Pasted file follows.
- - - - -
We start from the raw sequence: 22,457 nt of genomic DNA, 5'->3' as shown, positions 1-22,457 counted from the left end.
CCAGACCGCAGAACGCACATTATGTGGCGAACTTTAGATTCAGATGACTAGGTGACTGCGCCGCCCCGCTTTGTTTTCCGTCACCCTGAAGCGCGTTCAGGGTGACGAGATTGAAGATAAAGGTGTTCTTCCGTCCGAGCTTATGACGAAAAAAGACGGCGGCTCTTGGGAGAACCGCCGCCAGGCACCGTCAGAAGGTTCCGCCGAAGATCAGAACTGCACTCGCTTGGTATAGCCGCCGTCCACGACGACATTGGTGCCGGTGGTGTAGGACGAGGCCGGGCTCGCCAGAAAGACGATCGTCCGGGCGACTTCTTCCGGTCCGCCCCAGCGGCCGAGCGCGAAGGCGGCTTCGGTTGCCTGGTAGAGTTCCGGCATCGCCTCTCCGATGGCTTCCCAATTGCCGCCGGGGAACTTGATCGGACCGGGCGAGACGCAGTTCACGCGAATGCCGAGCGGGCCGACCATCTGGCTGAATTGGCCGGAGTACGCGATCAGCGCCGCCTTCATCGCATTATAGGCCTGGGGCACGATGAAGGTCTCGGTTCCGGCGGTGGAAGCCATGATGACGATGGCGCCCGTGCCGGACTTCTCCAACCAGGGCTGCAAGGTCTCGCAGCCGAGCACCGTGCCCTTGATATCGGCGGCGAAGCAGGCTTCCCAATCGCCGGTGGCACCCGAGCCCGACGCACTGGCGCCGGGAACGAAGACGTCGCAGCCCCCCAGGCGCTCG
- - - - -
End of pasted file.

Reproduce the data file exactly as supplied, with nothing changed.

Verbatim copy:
We start from the raw sequence: 22,457 nt of genomic DNA, 5'->3' as shown, positions 1-22,457 counted from the left end.
CCAGACCGCAGAACGCACATTATGTGGCGAACTTTAGATTCAGATGACTAGGTGACTGCGCCGCCCCGCTTTGTTTTCCGTCACCCTGAAGCGCGTTCAGGGTGACGAGATTGAAGATAAAGGTGTTCTTCCGTCCGAGCTTATGACGAAAAAAGACGGCGGCTCTTGGGAGAACCGCCGCCAGGCACCGTCAGAAGGTTCCGCCGAAGATCAGAACTGCACTCGCTTGGTATAGCCGCCGTCCACGACGACATTGGTGCCGGTGGTGTAGGACGAGGCCGGGCTCGCCAGAAAGACGATCGTCCGGGCGACTTCTTCCGGTCCGCCCCAGCGGCCGAGCGCGAAGGCGGCTTCGGTTGCCTGGTAGAGTTCCGGCATCGCCTCTCCGATGGCTTCCCAATTGCCGCCGGGGAACTTGATCGGACCGGGCGAGACGCAGTTCACGCGAATGCCGAGCGGGCCGACCATCTGGCTGAATTGGCCGGAGTACGCGATCAGCGCCGCCTTCATCGCATTATAGGCCTGGGGCACGATGAAGGTCTCGGTTCCGGCGGTGGAAGCCATGATGACGATGGCGCCCGTGCCGGACTTCTCCAACCAGGGCTGCAAGGTCTCGCAGCCGAGCACCGTGCCCTTGATATCGGCGGCGAAGCAGGCTTCCCAATCGCCGGTGGCACCCGAGCCCGACGCACTGGCGCCGGGAACGAAGACGTCGCAGCCCCCCAGGCGCTCG